It’s back to school time for Northern Michigan Kids and with that comes packed lunches! Check out the list below for some tips and tricks from the MyNorth staff on how to pack the best lunch yet.
- When it’s time to handle food for your child’s lunch, remember to always keep it clean. Wash your hands with warm water and soap for at least 20 seconds before and after handling food. Use hot water and soap to make sure food preparation surfaces and utensils are clean. Show children how to wash their hands with warm, soapy water before they eat, which is even more critical to help stop the transmission of disease like influenza.
- Rinse fresh fruits and vegetables under running tap water, including those with skins and rinds that are not eaten. Blot dry with a paper towel before packing them in your child’s lunch.
- Your child’s lunch could include perishable items (sandwiches, fresh fruit) and shelf-stable items (crackers, packaged fruit cups). Perishable items need to be kept chilled to reduce risk of foodborne illness.
- Insulated, soft-sided lunch totes are best for keeping perishable foods chilled. A cold source, such as a small frozen gel pack or frozen juice box, should be packed with perishable foods. Frozen gel packs will keep foods cold until lunchtime, but are not recommended for all-day storage.
MyNorth Staff Tips:
Parents around the MyNorth office share these recipes for healthy lunches:
Healthy Chicken Wraps: Maddy, 11, makes her own wraps with whole wheat tortillas, half a can of canned chicken, lettuce and diced tomatoes. She likes heirloom tomatoes and September is peak season for these yummy veggies. She might add black olives or diced cucumbers. She rolls these up in wax paper twisting the ends. When she eats them, she tears away the paper as she eats and keeps the juices from spilling out the bottom.
Munchables: One of our moms couldn’t abide by the excessive, environmentally unfriendly packaging of the kid-coveted Lunchables–and the expense. So she bought normal sizes of cheese, salami, ham and crackers. She sliced them into the smaller size and stacked them in a Tupperware. Voila, mom-made Lunchables are Munchables.
Fun Fruit: One mom makes sure she packs one fresh fruit or veggie every day. And she uses a set of fancy slicers to make apple spirals or waffle-cut carrots. Presentation is everything! Think Japanese bento boxes.
Tastier Water: Instead of sending water to drink at lunch every day, this mom brews a pot of herbal or fruit tea (low in caffeine or caffeine-free) in the morning and—depending on the weather—fills her child’s Thermos with hot or cold tea. Her child drinks the rest of the pot when she comes home from school.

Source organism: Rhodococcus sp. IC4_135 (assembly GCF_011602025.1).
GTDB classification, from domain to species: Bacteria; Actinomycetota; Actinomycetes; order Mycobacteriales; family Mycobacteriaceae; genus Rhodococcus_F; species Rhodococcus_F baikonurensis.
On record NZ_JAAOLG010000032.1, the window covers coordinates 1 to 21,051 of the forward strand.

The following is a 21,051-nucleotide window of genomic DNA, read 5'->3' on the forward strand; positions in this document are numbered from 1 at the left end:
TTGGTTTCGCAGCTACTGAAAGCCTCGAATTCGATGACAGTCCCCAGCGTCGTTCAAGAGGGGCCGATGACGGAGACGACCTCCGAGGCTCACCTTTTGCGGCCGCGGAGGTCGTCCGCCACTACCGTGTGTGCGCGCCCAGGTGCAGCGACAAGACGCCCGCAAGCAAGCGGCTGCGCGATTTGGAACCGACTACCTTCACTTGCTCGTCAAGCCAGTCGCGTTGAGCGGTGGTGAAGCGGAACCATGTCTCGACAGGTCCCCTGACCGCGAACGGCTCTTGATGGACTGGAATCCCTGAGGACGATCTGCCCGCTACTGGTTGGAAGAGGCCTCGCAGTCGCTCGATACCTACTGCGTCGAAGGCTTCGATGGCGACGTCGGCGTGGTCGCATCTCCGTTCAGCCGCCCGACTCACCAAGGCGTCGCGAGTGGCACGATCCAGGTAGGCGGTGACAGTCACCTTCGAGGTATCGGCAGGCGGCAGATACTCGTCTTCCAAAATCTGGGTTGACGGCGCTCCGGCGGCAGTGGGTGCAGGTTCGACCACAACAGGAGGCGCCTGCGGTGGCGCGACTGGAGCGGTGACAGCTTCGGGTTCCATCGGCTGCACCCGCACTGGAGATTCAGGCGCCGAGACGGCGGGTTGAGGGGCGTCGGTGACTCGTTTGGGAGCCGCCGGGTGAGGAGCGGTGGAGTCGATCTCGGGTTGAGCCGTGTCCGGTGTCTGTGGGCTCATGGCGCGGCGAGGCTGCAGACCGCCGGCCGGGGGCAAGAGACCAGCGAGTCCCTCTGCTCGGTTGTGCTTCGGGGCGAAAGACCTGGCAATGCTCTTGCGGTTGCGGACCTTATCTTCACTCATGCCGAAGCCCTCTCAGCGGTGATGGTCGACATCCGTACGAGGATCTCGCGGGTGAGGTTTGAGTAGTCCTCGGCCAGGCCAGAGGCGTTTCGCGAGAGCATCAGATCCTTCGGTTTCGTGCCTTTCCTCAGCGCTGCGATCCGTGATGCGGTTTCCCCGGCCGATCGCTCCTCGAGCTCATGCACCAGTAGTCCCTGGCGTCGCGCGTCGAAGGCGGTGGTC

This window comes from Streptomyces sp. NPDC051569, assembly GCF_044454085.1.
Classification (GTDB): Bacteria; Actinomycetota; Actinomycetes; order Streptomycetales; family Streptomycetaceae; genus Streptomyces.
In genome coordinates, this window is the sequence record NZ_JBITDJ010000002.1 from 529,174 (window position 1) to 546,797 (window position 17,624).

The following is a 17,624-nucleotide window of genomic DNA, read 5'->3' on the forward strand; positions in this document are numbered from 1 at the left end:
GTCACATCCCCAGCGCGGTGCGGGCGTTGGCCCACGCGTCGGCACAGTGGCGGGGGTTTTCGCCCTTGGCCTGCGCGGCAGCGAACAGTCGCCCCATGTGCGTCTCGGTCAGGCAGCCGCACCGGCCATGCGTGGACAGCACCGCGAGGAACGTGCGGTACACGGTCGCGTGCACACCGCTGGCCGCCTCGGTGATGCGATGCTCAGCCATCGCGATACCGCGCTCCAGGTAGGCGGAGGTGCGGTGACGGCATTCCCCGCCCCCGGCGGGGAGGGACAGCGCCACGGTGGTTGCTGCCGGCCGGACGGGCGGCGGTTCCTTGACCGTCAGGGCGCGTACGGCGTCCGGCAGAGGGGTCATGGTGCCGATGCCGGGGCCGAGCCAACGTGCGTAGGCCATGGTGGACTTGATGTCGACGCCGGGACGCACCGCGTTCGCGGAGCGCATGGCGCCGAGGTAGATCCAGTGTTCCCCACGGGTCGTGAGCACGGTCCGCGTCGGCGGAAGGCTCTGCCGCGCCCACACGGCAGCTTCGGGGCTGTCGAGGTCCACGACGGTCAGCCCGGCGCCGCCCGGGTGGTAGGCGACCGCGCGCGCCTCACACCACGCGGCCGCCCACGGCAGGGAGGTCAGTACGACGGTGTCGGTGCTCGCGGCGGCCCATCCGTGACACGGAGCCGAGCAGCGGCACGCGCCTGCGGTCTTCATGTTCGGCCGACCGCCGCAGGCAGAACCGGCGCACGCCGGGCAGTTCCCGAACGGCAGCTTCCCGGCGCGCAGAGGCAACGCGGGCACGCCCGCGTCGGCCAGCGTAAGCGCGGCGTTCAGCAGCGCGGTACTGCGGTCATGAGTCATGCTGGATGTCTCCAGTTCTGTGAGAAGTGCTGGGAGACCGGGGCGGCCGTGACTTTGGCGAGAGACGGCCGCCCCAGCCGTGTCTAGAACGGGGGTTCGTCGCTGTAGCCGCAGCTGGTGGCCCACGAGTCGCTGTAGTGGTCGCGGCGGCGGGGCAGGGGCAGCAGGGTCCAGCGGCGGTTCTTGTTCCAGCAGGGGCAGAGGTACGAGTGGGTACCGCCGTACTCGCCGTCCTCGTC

Caprese Salad the Easy Way: One household pairs fresh mozzarella balls with cherry tomatoes fresh from the garden (or the grocer in winter).
Healthy Jello-Yogurt Cups: Here’s a real favorite: make Jell-o with plain yogurt in lieu of the cold water. So, it’s still junky Jell-o, but the yogurt redeems it a bit. Plus, it makes for a much creamy texture that kids love. And you can make it ahead. Put up several 1/2 cup plastic containers for the lunchbox.
Grab and Go Options: One MyNorth family has lots of 2 and 4 oz. containers filled with almonds, dried fruit, jerky, peanut butter-filled pretzels. Keep these at the ready, so one can just grab it for a lunch box or sports snack in a hurry.
Incorporating healthier food into a lunch…
- Choose the goodness of whole grains. Whole-grain bread, bagels or crackers taste great and add fiber to your child’s diet, which is necessary to maintain a healthy digestive system, and makes you feel full longer, limiting the urge to snack. Check the ingredients to make sure whole grains, like whole wheat, are listed.
- Include milk, cheese or yogurt to add much-needed calcium, protein and vitamin D to the lunch. The intake of dairy products is especially important to bone health during childhood and adolescence, when bone mass is being built. Switch to fat-free or low-fat (1%) dairy products. They have the same amount of calcium and other essential nutrients as whole milk, but fewer calories and less saturated fat.
- Include vegetables and fruits every day and choose a variety of colors. Different colored fruits and vegetables contain different vitamins and nutrients. By “eating a rainbow” of fruits and vegetables, you can help your child get a wide variety of the nutrients necessary for healthy growth and development.
- Cut back on foods high in solid fats, added sugars, and salt. Use these foods as occasional treats, not everyday foods. If you do include a treat in your child’s lunch, keep the portions small and make sure they understand they need to eat their “growing foods” first and save the treat for last. This way, if they get full before they finish their lunch, they will still have eaten a well-balanced meal.
- Substitute water instead of sugary drinks in your child’s lunch. Soda, energy drinks, and sports drinks are a major source of added sugar, and calories in American diets.
- Have your kids help pack their lunches and talk to them about making healthy choices.